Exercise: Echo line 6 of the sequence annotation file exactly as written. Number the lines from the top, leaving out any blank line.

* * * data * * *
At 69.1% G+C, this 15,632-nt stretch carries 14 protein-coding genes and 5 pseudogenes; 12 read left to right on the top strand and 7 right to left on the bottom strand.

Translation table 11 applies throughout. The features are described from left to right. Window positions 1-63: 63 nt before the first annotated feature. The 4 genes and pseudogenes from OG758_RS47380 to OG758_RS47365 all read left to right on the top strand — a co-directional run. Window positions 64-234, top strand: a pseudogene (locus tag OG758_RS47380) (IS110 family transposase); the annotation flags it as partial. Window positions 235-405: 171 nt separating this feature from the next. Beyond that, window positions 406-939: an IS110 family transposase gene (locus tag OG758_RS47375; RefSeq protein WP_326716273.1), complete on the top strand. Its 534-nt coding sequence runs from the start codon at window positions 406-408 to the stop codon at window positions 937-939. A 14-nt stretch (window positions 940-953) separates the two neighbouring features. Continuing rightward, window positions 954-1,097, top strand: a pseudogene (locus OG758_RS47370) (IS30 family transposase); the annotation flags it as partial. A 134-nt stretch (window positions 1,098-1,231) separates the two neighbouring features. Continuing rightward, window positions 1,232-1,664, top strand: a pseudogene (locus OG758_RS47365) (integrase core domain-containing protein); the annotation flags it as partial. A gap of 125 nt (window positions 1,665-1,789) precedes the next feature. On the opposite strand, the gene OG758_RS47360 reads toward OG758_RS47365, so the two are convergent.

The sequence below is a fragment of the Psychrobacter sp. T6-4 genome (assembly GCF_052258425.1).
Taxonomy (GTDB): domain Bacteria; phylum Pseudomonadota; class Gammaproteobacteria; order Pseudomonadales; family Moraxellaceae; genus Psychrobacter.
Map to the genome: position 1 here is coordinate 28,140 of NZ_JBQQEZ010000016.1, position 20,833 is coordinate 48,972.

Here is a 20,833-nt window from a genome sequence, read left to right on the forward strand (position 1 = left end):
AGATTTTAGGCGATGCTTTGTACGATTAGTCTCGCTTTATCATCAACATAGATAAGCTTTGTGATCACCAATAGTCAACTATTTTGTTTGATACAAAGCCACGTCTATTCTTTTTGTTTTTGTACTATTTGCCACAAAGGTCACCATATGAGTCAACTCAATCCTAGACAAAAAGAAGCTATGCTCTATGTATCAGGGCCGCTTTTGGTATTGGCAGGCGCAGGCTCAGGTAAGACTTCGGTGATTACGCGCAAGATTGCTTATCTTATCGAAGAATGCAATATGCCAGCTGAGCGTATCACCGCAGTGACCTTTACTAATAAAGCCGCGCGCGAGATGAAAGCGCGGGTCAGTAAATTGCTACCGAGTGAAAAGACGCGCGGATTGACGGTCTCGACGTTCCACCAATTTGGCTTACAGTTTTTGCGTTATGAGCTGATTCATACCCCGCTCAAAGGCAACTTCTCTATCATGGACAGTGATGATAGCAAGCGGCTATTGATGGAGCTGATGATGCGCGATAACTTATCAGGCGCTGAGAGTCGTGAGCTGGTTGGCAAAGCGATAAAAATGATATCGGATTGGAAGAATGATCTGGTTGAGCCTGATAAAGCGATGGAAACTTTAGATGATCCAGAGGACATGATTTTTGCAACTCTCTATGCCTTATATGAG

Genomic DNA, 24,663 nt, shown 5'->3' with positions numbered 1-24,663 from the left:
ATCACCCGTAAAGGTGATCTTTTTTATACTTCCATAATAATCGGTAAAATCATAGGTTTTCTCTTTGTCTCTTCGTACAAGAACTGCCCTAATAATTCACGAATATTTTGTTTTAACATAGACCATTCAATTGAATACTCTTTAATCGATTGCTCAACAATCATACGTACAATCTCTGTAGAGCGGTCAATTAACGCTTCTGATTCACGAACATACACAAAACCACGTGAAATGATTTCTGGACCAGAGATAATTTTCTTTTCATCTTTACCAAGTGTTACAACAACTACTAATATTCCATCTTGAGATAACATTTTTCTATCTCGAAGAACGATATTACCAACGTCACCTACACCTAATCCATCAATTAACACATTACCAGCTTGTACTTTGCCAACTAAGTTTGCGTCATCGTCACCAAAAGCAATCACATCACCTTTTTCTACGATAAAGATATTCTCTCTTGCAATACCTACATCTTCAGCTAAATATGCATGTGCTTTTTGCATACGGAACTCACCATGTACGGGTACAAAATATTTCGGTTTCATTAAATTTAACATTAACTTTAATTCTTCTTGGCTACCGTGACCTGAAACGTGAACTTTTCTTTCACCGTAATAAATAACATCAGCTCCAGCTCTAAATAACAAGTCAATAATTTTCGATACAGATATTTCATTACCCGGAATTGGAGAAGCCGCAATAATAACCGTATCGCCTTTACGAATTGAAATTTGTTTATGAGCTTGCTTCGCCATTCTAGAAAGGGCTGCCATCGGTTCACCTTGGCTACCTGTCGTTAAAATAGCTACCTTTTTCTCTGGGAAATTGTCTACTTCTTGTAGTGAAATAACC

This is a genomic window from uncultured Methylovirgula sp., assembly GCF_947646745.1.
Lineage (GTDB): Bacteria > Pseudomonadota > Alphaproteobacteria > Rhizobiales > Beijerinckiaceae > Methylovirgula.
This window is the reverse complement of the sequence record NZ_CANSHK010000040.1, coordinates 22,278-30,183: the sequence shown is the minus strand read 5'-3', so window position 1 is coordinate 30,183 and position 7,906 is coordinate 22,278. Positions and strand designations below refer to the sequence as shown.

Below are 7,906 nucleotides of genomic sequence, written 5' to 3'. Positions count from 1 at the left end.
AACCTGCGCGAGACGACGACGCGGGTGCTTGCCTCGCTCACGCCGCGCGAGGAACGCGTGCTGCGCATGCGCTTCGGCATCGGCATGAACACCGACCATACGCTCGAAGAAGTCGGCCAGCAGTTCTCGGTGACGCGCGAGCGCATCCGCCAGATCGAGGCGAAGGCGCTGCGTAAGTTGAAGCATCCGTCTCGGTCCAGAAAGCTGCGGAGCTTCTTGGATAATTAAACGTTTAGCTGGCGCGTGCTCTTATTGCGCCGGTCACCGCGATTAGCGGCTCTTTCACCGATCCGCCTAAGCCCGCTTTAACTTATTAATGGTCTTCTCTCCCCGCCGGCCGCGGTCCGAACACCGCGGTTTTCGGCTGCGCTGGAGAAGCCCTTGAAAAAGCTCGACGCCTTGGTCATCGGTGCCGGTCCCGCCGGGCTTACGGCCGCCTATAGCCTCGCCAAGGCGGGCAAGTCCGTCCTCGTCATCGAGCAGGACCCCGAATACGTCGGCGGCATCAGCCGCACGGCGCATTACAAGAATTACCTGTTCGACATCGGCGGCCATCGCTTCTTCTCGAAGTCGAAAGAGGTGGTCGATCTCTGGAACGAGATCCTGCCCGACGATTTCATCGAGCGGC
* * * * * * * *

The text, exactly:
Here is a 20,833-nt window from a genome sequence, read left to right on the forward strand (position 1 = left end):